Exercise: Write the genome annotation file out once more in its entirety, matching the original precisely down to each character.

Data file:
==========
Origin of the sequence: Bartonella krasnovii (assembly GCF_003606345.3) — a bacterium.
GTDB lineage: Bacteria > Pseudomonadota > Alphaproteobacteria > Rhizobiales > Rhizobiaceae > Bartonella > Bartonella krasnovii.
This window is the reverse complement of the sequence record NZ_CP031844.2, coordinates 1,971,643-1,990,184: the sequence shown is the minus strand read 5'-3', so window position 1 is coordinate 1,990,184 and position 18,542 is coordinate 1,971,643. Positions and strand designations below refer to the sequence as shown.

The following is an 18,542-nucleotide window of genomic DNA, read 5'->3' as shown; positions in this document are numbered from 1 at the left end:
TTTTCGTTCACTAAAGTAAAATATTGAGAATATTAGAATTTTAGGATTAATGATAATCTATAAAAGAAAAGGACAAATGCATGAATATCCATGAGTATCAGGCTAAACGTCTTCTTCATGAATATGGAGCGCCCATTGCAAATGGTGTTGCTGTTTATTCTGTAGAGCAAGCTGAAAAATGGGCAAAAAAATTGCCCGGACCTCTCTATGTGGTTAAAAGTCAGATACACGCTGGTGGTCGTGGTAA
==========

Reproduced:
Origin of the sequence: Bartonella krasnovii (assembly GCF_003606345.3) — a bacterium.
GTDB lineage: Bacteria > Pseudomonadota > Alphaproteobacteria > Rhizobiales > Rhizobiaceae > Bartonella > Bartonella krasnovii.
This window is the reverse complement of the sequence record NZ_CP031844.2, coordinates 1,971,643-1,990,184: the sequence shown is the minus strand read 5'-3', so window position 1 is coordinate 1,990,184 and position 18,542 is coordinate 1,971,643. Positions and strand designations below refer to the sequence as shown.

The following is an 18,542-nucleotide window of genomic DNA, read 5'->3' as shown; positions in this document are numbered from 1 at the left end:
TTTTCGTTCACTAAAGTAAAATATTGAGAATATTAGAATTTTAGGATTAATGATAATCTATAAAAGAAAAGGACAAATGCATGAATATCCATGAGTATCAGGCTAAACGTCTTCTTCATGAATATGGAGCGCCCATTGCAAATGGTGTTGCTGTTTATTCTGTAGAGCAAGCTGAAAAATGGGCAAAAAAATTGCCCGGACCTCTCTATGTGGTTAAAAGTCAGATACACGCTGGTGGTCGTGGTAA